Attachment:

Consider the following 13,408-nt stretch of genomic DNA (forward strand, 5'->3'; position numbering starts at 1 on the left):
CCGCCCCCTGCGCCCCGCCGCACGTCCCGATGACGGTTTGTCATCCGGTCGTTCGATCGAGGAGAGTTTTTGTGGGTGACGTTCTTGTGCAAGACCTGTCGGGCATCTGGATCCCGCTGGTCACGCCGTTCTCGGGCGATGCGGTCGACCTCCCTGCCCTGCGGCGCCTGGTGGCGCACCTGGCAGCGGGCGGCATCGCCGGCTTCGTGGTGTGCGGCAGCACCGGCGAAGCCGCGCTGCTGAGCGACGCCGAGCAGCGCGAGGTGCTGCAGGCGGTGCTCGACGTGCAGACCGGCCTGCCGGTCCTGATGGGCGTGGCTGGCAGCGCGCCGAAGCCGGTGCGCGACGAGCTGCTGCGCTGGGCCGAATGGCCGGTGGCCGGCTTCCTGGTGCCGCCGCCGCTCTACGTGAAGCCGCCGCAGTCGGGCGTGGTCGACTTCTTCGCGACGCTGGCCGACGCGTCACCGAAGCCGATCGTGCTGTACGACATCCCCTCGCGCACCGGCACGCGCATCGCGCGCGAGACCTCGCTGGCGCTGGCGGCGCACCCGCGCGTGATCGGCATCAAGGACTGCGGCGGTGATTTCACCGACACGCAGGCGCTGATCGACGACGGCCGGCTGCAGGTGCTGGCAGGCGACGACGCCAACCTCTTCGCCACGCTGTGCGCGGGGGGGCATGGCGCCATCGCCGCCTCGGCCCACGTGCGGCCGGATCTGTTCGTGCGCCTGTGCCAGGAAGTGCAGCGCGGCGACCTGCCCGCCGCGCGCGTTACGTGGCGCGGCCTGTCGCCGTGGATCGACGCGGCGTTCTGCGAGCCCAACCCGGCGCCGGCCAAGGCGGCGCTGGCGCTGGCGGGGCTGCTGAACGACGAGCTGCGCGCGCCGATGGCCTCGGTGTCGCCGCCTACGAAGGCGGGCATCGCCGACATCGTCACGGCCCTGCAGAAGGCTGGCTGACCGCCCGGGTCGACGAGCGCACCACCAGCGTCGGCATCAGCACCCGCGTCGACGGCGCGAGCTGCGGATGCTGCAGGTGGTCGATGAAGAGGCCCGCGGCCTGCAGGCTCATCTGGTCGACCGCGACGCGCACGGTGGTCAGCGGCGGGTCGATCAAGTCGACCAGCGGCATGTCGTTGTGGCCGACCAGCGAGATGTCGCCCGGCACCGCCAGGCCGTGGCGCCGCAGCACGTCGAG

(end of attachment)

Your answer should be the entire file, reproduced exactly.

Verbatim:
Consider the following 13,408-nt stretch of genomic DNA (forward strand, 5'->3'; position numbering starts at 1 on the left):
CCGCCCCCTGCGCCCCGCCGCACGTCCCGATGACGGTTTGTCATCCGGTCGTTCGATCGAGGAGAGTTTTTGTGGGTGACGTTCTTGTGCAAGACCTGTCGGGCATCTGGATCCCGCTGGTCACGCCGTTCTCGGGCGATGCGGTCGACCTCCCTGCCCTGCGGCGCCTGGTGGCGCACCTGGCAGCGGGCGGCATCGCCGGCTTCGTGGTGTGCGGCAGCACCGGCGAAGCCGCGCTGCTGAGCGACGCCGAGCAGCGCGAGGTGCTGCAGGCGGTGCTCGACGTGCAGACCGGCCTGCCGGTCCTGATGGGCGTGGCTGGCAGCGCGCCGAAGCCGGTGCGCGACGAGCTGCTGCGCTGGGCCGAATGGCCGGTGGCCGGCTTCCTGGTGCCGCCGCCGCTCTACGTGAAGCCGCCGCAGTCGGGCGTGGTCGACTTCTTCGCGACGCTGGCCGACGCGTCACCGAAGCCGATCGTGCTGTACGACATCCCCTCGCGCACCGGCACGCGCATCGCGCGCGAGACCTCGCTGGCGCTGGCGGCGCACCCGCGCGTGATCGGCATCAAGGACTGCGGCGGTGATTTCACCGACACGCAGGCGCTGATCGACGACGGCCGGCTGCAGGTGCTGGCAGGCGACGACGCCAACCTCTTCGCCACGCTGTGCGCGGGGGGGCATGGCGCCATCGCCGCCTCGGCCCACGTGCGGCCGGATCTGTTCGTGCGCCTGTGCCAGGAAGTGCAGCGCGGCGACCTGCCCGCCGCGCGCGTTACGTGGCGCGGCCTGTCGCCGTGGATCGACGCGGCGTTCTGCGAGCCCAACCCGGCGCCGGCCAAGGCGGCGCTGGCGCTGGCGGGGCTGCTGAACGACGAGCTGCGCGCGCCGATGGCCTCGGTGTCGCCGCCTACGAAGGCGGGCATCGCCGACATCGTCACGGCCCTGCAGAAGGCTGGCTGACCGCCCGGGTCGACGAGCGCACCACCAGCGTCGGCATCAGCACCCGCGTCGACGGCGCGAGCTGCGGATGCTGCAGGTGGTCGATGAAGAGGCCCGCGGCCTGCAGGCTCATCTGGTCGACCGCGACGCGCACGGTGGTCAGCGGCGGGTCGATCAAGTCGACCAGCGGCATGTCGTTGTGGCCGACCAGCGAGATGTCGCCCGGCACCGCCAGGCCGTGGCGCCGCAGCACGTCGAG